One could call Consume a partner film to Battle Stations (the artist himself uses the term “passion” for both films). Angerame’s experiment with stroboscopic cinema, a kind of trance film inspired by Theodore Roszak’s novel Flicker, interweaves eroticism and orientalism anew in the ecstatic performance of a dancer (Zhanna Kleiman) before the camera. Kleiman is exposed naked in the flickering light, percussive composition, and Angerame’s frenetic montage, which merges its protagonist (literally from top to bottom) into a vision that flows seamlessly from the concrete to the abstract and back into the concrete. This montage layers the ritualistic movement studies of the heroine’s body within each other so that they attain an artificial, graphic quality.
Cinematic speed is not the least of Angerame’s many passions. In A Ticket Home (1982) he works so quickly with concrete images that they morph into partial abstractions. There’s a droning in this film similar to that in the films of Dietmar Brehms, like the sound of far-off traffic, and quiet voices seem to be singing some strange song; a vague unease settles in. The film fastens onto figures and details: faces and wet streets, a pregnant woman, graffiti and people in an office; the flickering lane line of a highway, the sparkling of water. Angerame’s films are simultaneously banal and charged, familiar and full of secrets. They offer a phenomenology of the everyday. The filmmaker’s view is everywhere at once: in living rooms, above the clouds, in the bustle of the city, and in open nature. Angerame’s film poems are impressionistic, volatile, always-changing.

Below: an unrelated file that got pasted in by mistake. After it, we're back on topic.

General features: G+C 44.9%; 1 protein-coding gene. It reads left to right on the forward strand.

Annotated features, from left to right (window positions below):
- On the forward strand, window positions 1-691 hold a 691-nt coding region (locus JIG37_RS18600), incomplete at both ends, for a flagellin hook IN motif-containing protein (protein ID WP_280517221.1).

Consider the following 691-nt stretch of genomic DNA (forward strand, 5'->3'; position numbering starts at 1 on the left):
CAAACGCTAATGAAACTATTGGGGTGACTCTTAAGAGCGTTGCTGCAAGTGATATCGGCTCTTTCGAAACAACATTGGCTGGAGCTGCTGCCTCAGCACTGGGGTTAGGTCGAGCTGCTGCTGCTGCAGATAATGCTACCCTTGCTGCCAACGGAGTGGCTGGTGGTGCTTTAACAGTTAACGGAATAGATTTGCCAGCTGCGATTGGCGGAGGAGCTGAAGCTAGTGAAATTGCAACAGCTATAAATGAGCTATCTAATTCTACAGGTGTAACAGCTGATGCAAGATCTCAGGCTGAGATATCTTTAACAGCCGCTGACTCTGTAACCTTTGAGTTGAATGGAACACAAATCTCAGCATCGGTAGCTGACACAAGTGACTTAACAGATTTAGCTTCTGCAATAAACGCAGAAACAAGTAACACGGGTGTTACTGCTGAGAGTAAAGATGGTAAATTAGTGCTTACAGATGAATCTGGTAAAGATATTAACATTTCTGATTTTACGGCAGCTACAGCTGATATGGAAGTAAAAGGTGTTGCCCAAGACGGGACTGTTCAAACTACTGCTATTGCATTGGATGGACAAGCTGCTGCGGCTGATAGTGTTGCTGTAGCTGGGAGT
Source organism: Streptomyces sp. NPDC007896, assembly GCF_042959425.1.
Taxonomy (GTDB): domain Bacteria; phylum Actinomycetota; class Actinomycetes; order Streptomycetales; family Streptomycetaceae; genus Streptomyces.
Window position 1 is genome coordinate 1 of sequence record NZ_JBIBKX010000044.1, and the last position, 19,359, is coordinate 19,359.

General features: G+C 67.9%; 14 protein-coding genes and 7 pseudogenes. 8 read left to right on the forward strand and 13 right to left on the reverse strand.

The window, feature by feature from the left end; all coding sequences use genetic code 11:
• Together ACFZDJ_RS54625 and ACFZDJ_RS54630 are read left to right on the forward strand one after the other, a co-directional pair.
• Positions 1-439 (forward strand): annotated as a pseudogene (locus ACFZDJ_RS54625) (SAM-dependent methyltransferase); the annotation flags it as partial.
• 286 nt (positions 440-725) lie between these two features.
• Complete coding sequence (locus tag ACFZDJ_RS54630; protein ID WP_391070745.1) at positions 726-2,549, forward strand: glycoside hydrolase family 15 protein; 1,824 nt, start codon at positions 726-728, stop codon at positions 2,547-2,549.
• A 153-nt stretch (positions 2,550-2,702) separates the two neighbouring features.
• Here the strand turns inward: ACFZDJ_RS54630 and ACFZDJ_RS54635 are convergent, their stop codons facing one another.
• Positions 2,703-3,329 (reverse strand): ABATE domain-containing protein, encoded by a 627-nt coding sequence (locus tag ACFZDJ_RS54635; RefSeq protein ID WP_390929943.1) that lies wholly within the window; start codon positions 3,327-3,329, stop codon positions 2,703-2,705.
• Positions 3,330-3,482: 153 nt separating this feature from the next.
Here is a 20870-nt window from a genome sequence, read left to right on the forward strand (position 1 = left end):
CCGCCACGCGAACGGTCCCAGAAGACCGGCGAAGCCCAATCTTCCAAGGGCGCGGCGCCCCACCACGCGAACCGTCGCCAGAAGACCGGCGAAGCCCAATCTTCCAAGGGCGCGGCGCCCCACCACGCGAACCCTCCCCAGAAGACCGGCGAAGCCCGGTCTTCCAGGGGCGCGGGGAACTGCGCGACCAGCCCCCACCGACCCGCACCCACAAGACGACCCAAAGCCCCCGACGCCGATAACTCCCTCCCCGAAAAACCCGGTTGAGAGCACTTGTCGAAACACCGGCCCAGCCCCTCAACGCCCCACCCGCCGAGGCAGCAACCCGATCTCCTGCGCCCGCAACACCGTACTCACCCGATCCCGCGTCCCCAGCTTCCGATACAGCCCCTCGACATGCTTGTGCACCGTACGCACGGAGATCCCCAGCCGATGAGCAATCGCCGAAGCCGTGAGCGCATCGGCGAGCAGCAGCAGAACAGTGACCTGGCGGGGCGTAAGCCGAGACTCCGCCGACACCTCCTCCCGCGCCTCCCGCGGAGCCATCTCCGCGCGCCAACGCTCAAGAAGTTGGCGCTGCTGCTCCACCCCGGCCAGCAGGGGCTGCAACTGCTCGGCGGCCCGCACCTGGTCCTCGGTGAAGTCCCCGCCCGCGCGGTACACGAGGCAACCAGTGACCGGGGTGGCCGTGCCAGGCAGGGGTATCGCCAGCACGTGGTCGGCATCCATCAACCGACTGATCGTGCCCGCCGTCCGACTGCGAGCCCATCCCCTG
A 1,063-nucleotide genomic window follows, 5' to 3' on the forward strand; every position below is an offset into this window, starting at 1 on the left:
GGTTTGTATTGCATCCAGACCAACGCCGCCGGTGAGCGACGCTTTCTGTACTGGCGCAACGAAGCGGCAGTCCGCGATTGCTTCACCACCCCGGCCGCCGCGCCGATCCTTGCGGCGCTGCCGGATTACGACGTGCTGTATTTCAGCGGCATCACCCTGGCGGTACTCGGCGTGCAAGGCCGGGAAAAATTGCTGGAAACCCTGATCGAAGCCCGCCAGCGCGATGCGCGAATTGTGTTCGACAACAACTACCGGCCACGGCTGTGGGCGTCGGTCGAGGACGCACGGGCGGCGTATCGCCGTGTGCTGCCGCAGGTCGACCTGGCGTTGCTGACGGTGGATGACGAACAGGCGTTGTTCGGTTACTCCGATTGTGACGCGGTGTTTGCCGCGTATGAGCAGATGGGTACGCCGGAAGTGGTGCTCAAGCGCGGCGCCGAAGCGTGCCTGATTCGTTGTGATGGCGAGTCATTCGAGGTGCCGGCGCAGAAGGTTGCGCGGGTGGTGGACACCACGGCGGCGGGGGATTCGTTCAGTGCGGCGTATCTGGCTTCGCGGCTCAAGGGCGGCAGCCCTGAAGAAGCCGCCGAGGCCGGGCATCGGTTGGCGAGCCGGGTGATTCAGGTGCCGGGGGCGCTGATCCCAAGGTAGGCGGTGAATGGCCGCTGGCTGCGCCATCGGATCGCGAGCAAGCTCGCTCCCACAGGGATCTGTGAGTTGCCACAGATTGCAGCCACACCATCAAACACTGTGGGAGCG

Angerame experimented a lot in his early work, some of which proved to be a dead end. Scratches, Inc. (1975) indicates directions the filmmaker would not pursue later. This short work sets an abstract scratch animation, in the tradition of Len Lyes and Robert Breers, to an atonal soundtrack that’s just as scratched as the image. Scratches, Inc. is a dance of white lines and points of light on a black field: a painting of movement.
In 2004 Angerame’s work took a surprising turn: Anaconda Targets, a found footage film made of one continuous, unchanged source, devoid of any formal complications. The film attacks the abstraction of war and delves into language—in marked contrast to almost all the filmmaker’s other works (with the exception of the answering machine vignette Phone/Film Portraits). Angerame doesn’t claim Anaconda Targets as his own: at the end of the film we read “Presented by Dominic Angerame.” The material comes from the cockpit of a war helicopter in the US bombardment of northeast Afghanistan in March 2002: video recordings of “Operation Anaconda,” which the American military had organized against suspected Al-Qaeda and Taliban strongholds. By presenting the images without commentary, Angerame assumes the perspective of the aggressors, who aim for and kill living targets. The machine’s eye only sees outlines.